MAINSTREAMING THE FRINGE
Michael J. Totten draws an interesting comparison:
The 1992 Republican National Convention in Houston was really something. This was where Pat Robertson and Pat Buchanan declared a fundamentalist Culture War on America. Blame Ross Perot on Bill Clinton’s ’92 victory if you want to. But that turkey show in Houston kept me and a lot of other people out of the GOP for a decade.
Wesley Clark and his rival Howard Dean are doing what the Republicans did twelve years ago – stirring up the fringe for votes and attention. They are letting loose forces that will not soon vanish, that cannot be accomodated, that will be their own undoing.
I would say that there’s a huge difference here. In 1992, Buchanan was a fringe candidate who had a small but enthusiastic following. As was then the norm, he was given convention time. But he didn’t represent the party then, and certainly not George Bush the Elder, who was legitimately a moderate. In 2004, it sure looks like either Dean or Clark will be the nominee.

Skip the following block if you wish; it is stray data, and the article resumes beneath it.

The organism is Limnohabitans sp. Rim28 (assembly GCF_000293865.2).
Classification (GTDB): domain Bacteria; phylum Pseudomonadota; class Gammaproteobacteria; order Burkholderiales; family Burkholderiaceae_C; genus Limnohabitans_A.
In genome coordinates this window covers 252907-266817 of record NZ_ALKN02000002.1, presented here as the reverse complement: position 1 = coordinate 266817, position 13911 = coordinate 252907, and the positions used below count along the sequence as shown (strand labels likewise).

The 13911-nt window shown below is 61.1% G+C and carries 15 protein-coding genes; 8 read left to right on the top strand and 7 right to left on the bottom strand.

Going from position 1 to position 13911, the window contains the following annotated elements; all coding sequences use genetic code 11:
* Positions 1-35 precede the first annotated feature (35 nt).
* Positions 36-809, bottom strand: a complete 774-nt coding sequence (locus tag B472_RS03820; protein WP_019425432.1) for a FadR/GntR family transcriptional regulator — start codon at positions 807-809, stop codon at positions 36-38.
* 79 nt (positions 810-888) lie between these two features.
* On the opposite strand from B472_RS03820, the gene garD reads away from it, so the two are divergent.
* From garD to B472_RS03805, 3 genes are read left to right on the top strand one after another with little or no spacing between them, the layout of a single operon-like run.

I know of so many people who have never supported Republicans who are shaken and disillusioned by what is happening to the Democrats. [numerous links omitted] I don’t know of a single person, anywhere, who is moving the other direction.
The damage will last a long time.
This could well be the case. However, it’s also possible that a staggering defeat with a candidate that’s well outside the mainstream will lead to radical reformation of the party. We’ve got a weak party system that’s very much dominated by individual candidates. This is especially true at the presidential level. An implosion in 2004 would seem to make it more likely that a more broadly-appealing candidate would emerge in 2008.